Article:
Over the past few months, the ALA Executive Board has been involved in a range of discussions that reflect some of the more urgent issues facing libraries, and the Association’s strategic priorities.
Because the Association, like libraries, must change and evolve to best serve our communities, a series of brainstorming meetings this fall asked both the ALA Executive Board and the division leadership to “rethink” ALA. They did this by asking: “What opportunities exist for the Association?” “What are our aspirations?” and “What results would we like to see in five years?” They then asked how the answers might suggest changes in the way we operate. The discussion will continue at Midwinter 2013, with a number of opportunities for members to contribute their ideas and suggestions in the coming months.
Digital content and libraries, and most urgently the issue of ebooks, continues to be a focus. In October, President Maureen Sullivan issued a statement that strongly criticized the lack of progress by the largest publishers that were not yet making ebooks available to libraries. Her statement received national media attention, and ALA has followed up with a toolkit for use by local libraries. It is designed to make communities and users aware of the issue and to bring positive pressure to bear on publishers who continue to withhold ebooks from libraries. (See President’s Message on how you can make a difference.)
The transformation of libraries of all types involves much more than just the digital revolution, of course. A rapidly growing Transforming Libraries site now provides “one stop” access to information on resources, publications, webinars, and online discussion groups, and communities—all created by librarians—related to the many aspects of library transformation: ebooks and digital content, community relationships, user expectations, library services, physical space, library leadership, and the library workforce.
The board also discussed the new Libraries Matter portal, which supports our strategic goal of “increasing research and evaluation documenting the value and impact of libraries.” The site now allows access to information on hundreds of studies that document the impact of public, academic, and school libraries, and is designed to help local advocates use these studies to make the case for library support. Specific areas covered include the impact on: the local economy, community development, and literacy and education.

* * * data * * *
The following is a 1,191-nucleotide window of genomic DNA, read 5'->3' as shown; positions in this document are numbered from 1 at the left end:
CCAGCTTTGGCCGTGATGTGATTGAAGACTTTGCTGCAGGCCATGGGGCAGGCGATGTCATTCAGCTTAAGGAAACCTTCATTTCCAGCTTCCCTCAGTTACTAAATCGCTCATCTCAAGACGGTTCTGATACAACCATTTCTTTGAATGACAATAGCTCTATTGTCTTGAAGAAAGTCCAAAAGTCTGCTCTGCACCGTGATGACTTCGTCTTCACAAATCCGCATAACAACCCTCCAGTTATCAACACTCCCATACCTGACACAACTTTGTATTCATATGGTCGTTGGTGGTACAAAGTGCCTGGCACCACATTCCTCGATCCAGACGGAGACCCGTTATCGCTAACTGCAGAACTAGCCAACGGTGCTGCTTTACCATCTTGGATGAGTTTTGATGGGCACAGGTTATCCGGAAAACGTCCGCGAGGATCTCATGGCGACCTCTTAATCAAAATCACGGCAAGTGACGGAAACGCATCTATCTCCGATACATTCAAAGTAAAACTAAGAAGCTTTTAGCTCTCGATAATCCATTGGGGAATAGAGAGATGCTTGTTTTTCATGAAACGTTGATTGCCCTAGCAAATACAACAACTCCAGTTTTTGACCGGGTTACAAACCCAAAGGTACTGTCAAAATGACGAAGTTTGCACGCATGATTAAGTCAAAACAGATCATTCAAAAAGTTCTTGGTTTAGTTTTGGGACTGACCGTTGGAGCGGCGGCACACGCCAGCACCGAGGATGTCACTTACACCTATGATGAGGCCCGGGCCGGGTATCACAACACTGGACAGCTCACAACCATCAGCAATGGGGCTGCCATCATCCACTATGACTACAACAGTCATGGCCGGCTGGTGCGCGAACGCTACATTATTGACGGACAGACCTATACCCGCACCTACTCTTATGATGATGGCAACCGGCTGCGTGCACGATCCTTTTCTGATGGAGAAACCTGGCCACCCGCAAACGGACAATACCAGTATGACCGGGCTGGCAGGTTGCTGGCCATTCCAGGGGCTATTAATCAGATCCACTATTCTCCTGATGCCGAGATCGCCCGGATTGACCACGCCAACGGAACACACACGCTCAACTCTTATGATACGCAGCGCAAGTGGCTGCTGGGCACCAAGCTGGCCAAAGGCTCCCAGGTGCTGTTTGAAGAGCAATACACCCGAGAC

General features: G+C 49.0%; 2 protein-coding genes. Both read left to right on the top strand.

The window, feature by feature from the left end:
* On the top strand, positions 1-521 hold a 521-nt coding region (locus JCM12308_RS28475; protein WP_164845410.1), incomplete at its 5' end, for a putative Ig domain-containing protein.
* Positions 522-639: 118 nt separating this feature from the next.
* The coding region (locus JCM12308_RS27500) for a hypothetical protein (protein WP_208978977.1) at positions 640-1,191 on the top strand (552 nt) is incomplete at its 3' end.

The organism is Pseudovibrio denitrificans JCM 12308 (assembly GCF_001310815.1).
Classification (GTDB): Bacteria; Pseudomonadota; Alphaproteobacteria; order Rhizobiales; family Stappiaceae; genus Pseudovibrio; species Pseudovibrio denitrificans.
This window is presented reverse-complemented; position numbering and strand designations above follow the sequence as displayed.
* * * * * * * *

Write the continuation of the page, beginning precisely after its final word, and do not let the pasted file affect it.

The ALA Office for Research and Statistics released an updated Diversity Counts study in September 2012, showing that diversity in the library profession has grown only slightly since the 2000 census. With a two-year Spectrum Presidential initiative just completed, the board discussed the “next generation” diversity plan, which would involve the ALA ethnic affiliates, other associations, library schools, and employers. While ALA members can be proud of the 700 Spectrum scholars we have supported, much work still lies ahead. A meeting with the ethnic affiliates is planned for Midwinter to continue discussions.
The ALA Executive Board and members are all looking at ways to support our strategic goal of increasing the availability of continuing education, career development, and certification opportunities. The new ALA Online Learning site now makes it easy to find out about the many webinars and online courses offered by divisions, round tables, offices, and ALA Publishing. New courses are being developed by a growing array of ALA member experts. New certification programs offer credentials for those involved in online training programs. Continuing Education Units (CEUs) are now available for a growing number of ALA online courses. The question is: How can these pieces work together to bring the collective knowledge and expertise of ALA members to your local laptop, tablet, or handheld?
KEITH MICHAEL FIELS is executive director of the American Library Association, headquartered in Chicago.